I see room for two kinds of simulations, both of which Dawkins must acknowledge as possible.
The key phrase he makes, near the end of his answer, is that if a teenage boy could design a simulation, that he would have to have it operated normally according to rules that mimic physical laws.
Now, let's think about that.
Suppose our teen creates such a game, whereby unwitting players enter the Game without knowing it is a virtual reality. As part of his agenda, he sets things up so that mountains are "virtually" impossible to move. In time, the players learn that they can move mountains within the rules, by building trucks and cranes that meet the Game's requirements. Much labour and planning involved. And where manual labour is required the Game can be tweaked so that the player feels ever-increasing degrees of effort as he tries to take on more work, until he reaches a limit of course, as we all do within reality.
And so, after many decades where much learning is involved: learning that includes The Game being the only reality. That we all cease to exist after we leave the Game. That it takes this much science and that much physics to be able to take on the task of moving a mountain---
As one stares at the mountain from within the Game, knowing all of these things as he does, the mountain rises up in the air and appears to fly across the sky until settles some distance off to the left.
Our player is at a complete loss to explain what happened. What has happened, is a simple select-and-drag computer move, where the 'mountain' is simply re-positioned, according to higher laws that have to do with computer technology, rather than any of the rules that apply to within the Game.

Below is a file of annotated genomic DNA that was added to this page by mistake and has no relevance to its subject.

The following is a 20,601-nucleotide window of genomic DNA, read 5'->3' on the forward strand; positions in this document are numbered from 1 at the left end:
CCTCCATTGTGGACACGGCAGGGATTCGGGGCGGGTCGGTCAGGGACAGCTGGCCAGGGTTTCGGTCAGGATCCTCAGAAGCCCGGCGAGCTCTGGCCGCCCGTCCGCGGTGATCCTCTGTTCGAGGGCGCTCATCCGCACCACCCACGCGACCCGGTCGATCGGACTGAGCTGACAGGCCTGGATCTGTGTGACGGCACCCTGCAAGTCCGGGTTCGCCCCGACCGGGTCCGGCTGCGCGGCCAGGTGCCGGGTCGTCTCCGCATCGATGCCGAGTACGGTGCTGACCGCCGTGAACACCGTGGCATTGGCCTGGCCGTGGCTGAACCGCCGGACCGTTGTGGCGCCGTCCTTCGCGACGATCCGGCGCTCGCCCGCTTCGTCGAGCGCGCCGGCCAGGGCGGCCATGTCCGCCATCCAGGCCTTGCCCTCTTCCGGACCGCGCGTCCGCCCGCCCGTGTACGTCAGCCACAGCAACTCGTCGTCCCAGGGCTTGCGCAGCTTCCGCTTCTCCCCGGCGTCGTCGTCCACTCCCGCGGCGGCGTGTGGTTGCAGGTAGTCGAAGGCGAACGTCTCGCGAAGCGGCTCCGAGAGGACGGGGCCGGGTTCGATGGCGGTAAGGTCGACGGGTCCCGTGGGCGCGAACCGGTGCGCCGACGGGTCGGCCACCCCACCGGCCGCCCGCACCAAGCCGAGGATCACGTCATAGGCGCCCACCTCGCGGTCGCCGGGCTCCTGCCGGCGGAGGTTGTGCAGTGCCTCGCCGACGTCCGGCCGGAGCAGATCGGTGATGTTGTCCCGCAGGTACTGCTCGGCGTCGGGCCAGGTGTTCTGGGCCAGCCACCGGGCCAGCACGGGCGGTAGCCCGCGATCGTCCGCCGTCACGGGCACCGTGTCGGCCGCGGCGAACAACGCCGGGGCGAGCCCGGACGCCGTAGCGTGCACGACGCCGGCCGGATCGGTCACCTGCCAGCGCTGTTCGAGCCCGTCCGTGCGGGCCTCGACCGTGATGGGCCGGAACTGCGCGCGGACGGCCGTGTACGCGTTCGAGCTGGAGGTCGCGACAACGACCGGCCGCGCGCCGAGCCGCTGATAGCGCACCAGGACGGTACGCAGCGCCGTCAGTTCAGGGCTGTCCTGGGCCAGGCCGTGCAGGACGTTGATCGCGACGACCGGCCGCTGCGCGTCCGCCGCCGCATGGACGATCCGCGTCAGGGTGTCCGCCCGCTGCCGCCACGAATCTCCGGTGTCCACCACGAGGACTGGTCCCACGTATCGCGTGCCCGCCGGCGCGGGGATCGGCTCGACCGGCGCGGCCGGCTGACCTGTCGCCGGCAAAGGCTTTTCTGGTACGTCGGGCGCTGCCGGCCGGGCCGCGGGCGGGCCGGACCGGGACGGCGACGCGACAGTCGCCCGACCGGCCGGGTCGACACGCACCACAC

Other players - some, not all - will surely say that such a think never happened because mountains don't fly. And here's the analogy. The world's spiritual tradition speak constantly of miracles. Seen more prosaically, perhaps these miracles are simply manifestations of a higher physics. Of course, it is easy to dismiss all of those testimonials as fiction, since they are relegated to an obscure past. But such denial is not so easy to apply to similar present-day events.
One such event was Fatima, which Susan recently said she supports being buried. But she failed to provide a shed of evidence that shows why this event is likely to be normal. This is typical of the denialists. At the end of the day, when evidence doesn't support them, they must deny, deny and deny. Better to ignore the evidence, as Susan recently advocated. At least that way one doesn't have to confront the embarrassment that so often accompanies carte blanche denial.
There's a lot to like about simulation theory, but it may be that the 'real' universe itself is based entirely on information, just like computers are. Staying with my one example just a little longer: rather than question whether or not tens of thousands of people actually saw the sun dance, or a ufo, etc, on an appointed day, the better question may be to question the nature of reality itself.
In recent years we've become too hooked on the myth of the physical universe being all that there is. We act this way while conceding at the same time - unless we don't mind sounding ignorant - that the physical world is 99.9999999999999 percent empty space, that thought shapes matter at the quantum level, and various other things that speak to why what greets our senses is NOT to be taken for what it appears to be.
Think about that. Simulation theory, by it's very nature, presupposes two sets of laws of physics (as a minimum): what causes the Game to function normally, and what causes the normal process to be interrupted.